WASHINGTON — U.S. consumer prices rose in July at the slowest pace in five months, held back by a drop in gasoline prices.
Consumer prices edged up a seasonally adjusted 0.1 percent last month, after larger gains of 0.3 percent in June and 0.4 percent in May, the Labor Department reported Tuesday. It was the smallest increase since a similar 0.1 percent rise in February.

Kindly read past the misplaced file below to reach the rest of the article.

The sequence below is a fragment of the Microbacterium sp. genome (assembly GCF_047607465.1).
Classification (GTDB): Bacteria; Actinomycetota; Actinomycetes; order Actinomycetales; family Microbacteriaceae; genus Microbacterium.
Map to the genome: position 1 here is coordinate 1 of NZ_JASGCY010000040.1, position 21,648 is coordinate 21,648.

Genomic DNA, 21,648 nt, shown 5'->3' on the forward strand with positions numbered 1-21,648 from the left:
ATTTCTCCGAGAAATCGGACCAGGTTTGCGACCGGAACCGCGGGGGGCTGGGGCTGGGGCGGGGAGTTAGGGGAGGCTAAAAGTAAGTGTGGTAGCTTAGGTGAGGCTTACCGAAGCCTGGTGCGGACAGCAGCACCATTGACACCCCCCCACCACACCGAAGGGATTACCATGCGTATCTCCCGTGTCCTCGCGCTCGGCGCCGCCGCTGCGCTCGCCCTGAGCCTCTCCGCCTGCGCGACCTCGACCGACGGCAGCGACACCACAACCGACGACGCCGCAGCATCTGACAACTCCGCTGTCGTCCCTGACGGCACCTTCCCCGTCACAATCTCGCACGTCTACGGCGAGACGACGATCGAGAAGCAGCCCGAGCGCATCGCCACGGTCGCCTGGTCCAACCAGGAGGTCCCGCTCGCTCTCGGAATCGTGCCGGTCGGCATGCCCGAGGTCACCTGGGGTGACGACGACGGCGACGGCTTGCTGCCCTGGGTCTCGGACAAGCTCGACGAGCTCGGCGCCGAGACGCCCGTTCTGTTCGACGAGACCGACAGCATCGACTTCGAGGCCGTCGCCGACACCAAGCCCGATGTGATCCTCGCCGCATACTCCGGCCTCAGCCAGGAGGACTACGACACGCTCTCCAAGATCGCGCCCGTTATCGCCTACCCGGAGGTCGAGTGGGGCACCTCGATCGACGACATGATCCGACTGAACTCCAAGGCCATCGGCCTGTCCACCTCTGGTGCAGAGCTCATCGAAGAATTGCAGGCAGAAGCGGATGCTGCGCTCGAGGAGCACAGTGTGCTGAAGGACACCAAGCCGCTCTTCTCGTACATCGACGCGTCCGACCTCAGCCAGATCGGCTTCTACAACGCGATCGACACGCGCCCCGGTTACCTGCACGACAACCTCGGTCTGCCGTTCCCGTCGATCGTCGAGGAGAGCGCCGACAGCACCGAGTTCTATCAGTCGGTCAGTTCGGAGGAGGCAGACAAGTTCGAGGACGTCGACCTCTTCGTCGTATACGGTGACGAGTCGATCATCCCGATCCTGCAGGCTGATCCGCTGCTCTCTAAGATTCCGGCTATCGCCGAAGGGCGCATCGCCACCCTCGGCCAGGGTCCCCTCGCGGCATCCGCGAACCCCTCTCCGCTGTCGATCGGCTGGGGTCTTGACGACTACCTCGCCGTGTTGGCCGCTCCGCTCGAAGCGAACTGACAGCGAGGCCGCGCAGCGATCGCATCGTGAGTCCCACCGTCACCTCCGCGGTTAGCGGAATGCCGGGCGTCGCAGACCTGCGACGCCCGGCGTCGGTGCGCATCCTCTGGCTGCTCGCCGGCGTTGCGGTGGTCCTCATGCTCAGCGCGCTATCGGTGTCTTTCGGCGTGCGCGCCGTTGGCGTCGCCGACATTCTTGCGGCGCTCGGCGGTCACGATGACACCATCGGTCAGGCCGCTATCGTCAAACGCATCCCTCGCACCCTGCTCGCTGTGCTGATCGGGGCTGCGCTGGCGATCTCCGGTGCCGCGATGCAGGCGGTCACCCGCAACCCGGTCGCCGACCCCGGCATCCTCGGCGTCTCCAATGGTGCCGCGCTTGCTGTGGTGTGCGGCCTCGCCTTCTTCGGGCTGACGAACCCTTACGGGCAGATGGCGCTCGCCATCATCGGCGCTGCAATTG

The July price restraint came from falling gasoline prices, which had surged in June. All energy prices were down 0.3 percent and this helped offset a 0.4 percent rise in food costs, which have been pushed up by adverse weather including a drought in California.
Over the past 12 months, consumer inflation is up 2 percent while inflation excluding food and energy is up 1.9 percent. Price gains around 2 percent are considered moderate and meet the 2 percent inflation target set by the Federal Reserve.